Skip to content

Posts tagged ‘methodology’

How do historians write?

By Tom Goodwin, @tgooders

Thomas is an MPhil student in Early Modern History. He is currently researching sixteenth-century Italian heretics and their use of the printing press.

I spent the morning putting in a comma; I spent the afternoon taking it out – Oscar Wilde

Writing history remains something of a dark art. From the beginning of your degree in history, there is a great deal of focus on how to do research: that is, how one should approach sources and analyse historical arguments, covering a wide range of different methods and theoretical approaches. Read more

And the rest as they say… (a manifesto for Techno-enviro-cultural-socioeconomic-politics)

By Kayt Button

When we think about historical research, it is easy to picture someone trapped behind piles of dusty literature and papers, getting lost in the minutiae of their chosen subject. After all, years of study of history have preceded their final, chosen, specialised subject of “The Pig War of 1859”!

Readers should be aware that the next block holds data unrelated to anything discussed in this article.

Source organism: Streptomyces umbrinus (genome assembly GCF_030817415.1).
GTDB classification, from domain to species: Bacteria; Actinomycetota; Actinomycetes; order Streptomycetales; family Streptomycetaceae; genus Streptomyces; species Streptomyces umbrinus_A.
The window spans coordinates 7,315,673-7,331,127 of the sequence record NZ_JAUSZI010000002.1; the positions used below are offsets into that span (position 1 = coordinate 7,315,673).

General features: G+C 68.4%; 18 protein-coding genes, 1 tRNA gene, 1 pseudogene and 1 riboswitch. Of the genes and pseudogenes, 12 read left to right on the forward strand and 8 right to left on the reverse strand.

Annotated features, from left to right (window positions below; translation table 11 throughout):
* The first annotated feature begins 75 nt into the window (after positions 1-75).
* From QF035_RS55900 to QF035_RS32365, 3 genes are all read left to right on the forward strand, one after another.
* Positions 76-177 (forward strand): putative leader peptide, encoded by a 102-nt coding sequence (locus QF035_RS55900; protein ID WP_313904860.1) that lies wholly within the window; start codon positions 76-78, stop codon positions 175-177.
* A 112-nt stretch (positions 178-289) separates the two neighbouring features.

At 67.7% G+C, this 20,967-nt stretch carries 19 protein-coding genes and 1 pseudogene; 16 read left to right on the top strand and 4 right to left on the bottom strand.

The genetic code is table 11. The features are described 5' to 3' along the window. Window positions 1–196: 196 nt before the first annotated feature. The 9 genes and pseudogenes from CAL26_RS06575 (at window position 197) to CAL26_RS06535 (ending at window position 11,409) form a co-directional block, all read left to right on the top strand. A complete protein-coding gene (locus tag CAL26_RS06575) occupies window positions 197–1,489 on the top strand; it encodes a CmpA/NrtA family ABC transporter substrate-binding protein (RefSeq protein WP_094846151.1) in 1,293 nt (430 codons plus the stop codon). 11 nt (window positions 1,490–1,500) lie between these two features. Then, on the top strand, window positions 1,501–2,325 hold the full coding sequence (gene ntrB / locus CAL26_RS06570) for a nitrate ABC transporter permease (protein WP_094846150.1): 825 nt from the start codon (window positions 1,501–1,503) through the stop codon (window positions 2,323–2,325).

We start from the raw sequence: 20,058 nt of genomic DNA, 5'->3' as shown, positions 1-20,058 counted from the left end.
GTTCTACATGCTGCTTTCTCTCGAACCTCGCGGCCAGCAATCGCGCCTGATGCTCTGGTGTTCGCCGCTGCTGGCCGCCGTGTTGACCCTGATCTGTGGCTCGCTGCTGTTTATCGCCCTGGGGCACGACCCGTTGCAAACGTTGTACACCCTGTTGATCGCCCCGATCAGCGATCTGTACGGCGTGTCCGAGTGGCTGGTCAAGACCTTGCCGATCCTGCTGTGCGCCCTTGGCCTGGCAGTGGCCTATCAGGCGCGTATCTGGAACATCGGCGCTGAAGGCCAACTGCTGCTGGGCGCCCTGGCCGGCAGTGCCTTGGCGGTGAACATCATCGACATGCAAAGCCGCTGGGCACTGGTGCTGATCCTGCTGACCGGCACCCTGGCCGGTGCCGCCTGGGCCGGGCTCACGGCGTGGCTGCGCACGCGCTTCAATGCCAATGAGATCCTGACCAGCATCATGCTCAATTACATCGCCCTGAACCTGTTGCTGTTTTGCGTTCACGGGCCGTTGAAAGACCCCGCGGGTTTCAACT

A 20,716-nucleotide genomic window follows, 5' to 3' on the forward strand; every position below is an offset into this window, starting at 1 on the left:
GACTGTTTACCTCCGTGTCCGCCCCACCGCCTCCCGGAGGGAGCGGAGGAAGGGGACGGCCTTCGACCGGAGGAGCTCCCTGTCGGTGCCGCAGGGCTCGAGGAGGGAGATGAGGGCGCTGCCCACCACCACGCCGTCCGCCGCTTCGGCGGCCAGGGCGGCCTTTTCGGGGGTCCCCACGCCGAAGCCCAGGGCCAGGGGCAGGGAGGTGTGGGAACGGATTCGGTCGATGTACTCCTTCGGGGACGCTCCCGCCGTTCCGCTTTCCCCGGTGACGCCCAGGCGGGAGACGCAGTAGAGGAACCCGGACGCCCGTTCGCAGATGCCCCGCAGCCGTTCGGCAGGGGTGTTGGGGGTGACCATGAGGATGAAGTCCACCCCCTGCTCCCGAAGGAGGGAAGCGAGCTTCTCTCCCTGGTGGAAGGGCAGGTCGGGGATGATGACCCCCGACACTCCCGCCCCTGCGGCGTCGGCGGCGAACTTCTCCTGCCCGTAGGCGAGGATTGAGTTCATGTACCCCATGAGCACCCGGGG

Read more

Five Do’s and Don’ts for Using Digital Newspapers

By Nathaniel Zelinsky

Nathaniel Zelinsky is an MPhil student in Historical Studies at the University of Cambridge.

Digitized newspaper databases are an increasingly popular resource for young students of history. It is easy to understand their appeal to the “Google” generation: from the comfort of your own bedroom, you can access countless primary sources without going to a library. I personally use a lot of digitized newspapers in my MPhil thesis on Second World War propaganda. Unfortunately, I think too many professors, especially older ones, often point their students to newspaper databases without much practical advice.

This post contains my top five “do’s” and “don’ts” for first time users of digitized newspapers. This advice might be especially helpful for undergraduates or even high school students. Read more